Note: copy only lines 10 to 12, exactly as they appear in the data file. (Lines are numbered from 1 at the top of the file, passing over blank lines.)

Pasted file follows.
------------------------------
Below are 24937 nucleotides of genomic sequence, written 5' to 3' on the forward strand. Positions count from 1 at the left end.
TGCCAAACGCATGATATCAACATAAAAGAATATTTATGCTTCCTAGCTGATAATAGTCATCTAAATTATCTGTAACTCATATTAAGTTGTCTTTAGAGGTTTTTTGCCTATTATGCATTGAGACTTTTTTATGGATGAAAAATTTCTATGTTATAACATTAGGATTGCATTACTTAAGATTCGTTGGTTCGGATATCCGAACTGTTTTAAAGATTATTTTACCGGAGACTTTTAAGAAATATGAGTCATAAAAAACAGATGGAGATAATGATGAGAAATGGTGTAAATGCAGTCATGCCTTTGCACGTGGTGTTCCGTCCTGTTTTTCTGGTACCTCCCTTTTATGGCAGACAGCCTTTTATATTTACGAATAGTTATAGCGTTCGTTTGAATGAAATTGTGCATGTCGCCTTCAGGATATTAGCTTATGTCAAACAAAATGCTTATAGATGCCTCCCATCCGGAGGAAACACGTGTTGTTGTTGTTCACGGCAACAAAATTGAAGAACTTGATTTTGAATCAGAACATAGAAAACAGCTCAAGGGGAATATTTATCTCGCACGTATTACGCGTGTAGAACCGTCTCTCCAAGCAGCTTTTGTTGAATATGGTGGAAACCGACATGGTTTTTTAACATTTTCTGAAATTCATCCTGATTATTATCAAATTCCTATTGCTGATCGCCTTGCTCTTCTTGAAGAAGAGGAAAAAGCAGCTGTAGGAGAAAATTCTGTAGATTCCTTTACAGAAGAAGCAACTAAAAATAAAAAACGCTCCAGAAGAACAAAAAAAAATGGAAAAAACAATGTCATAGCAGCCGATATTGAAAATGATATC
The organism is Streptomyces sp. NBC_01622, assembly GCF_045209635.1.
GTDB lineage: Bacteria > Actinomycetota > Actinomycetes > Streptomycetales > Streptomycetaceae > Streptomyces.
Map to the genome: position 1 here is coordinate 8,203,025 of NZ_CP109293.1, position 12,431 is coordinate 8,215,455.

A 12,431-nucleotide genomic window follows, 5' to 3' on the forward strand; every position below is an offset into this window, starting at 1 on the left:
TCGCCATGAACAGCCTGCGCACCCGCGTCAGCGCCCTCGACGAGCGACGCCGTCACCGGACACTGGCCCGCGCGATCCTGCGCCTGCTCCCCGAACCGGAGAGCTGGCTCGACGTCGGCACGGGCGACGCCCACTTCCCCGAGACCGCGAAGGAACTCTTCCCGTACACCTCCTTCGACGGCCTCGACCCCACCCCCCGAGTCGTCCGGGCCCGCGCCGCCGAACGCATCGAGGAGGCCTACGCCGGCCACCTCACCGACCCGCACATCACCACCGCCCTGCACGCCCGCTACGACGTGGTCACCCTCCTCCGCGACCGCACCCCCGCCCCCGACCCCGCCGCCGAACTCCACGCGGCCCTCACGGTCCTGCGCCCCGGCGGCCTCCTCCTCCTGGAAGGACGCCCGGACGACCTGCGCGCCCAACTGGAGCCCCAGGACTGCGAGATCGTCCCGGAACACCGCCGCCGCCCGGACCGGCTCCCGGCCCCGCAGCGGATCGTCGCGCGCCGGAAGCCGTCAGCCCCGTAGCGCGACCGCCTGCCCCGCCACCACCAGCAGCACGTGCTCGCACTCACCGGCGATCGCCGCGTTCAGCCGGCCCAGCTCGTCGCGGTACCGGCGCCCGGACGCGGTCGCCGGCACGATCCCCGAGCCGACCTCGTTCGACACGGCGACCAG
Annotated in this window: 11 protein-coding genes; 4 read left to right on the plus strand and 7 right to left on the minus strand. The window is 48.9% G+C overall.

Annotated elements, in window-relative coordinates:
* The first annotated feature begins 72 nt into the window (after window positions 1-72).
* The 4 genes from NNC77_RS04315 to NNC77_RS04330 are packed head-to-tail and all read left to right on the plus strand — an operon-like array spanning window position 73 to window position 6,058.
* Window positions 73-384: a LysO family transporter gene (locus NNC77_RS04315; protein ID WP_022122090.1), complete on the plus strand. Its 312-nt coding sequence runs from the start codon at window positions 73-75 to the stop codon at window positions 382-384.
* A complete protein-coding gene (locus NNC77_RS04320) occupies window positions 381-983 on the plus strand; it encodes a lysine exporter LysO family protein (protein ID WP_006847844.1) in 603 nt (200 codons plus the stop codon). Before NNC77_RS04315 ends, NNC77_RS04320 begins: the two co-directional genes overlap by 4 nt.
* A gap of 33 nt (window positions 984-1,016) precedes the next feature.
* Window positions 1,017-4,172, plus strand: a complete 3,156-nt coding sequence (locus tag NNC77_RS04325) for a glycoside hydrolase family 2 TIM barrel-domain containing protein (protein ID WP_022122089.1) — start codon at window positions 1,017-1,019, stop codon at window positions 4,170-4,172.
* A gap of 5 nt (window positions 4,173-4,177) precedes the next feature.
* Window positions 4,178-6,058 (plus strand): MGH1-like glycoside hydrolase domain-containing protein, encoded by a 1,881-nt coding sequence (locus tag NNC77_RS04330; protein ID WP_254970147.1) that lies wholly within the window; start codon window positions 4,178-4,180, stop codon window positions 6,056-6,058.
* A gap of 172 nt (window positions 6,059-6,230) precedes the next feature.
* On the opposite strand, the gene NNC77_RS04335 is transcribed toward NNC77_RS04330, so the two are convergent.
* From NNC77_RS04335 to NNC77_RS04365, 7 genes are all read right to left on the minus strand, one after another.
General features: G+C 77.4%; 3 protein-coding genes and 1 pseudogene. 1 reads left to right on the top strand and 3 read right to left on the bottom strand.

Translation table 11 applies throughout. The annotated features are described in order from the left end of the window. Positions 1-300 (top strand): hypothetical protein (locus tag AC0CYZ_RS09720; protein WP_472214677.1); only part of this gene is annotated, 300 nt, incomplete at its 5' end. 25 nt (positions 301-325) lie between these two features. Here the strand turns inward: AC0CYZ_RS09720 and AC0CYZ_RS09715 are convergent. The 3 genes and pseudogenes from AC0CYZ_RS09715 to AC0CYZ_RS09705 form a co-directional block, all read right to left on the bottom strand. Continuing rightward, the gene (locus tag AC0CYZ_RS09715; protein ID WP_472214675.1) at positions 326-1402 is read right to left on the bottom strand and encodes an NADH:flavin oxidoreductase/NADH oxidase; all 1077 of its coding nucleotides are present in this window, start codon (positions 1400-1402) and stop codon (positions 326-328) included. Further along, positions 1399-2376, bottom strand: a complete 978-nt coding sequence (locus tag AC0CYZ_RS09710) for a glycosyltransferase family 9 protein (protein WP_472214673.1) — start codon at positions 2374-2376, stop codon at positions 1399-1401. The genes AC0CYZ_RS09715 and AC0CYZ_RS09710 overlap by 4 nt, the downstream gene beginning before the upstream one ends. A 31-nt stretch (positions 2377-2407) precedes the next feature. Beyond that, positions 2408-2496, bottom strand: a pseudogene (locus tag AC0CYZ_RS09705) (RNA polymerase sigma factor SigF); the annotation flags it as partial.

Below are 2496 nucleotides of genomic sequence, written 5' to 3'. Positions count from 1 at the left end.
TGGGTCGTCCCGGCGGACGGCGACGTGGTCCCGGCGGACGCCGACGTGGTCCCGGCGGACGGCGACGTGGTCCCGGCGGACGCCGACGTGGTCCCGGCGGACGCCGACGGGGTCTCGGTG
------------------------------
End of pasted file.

* The first annotated feature begins 72 nt into the window (after window positions 1-72).
* The 4 genes from NNC77_RS04315 to NNC77_RS04330 are packed head-to-tail and all read left to right on the plus strand — an operon-like array spanning window position 73 to window position 6,058.
* Window positions 73-384: a LysO family transporter gene (locus NNC77_RS04315; protein ID WP_022122090.1), complete on the plus strand. Its 312-nt coding sequence runs from the start codon at window positions 73-75 to the stop codon at window positions 382-384.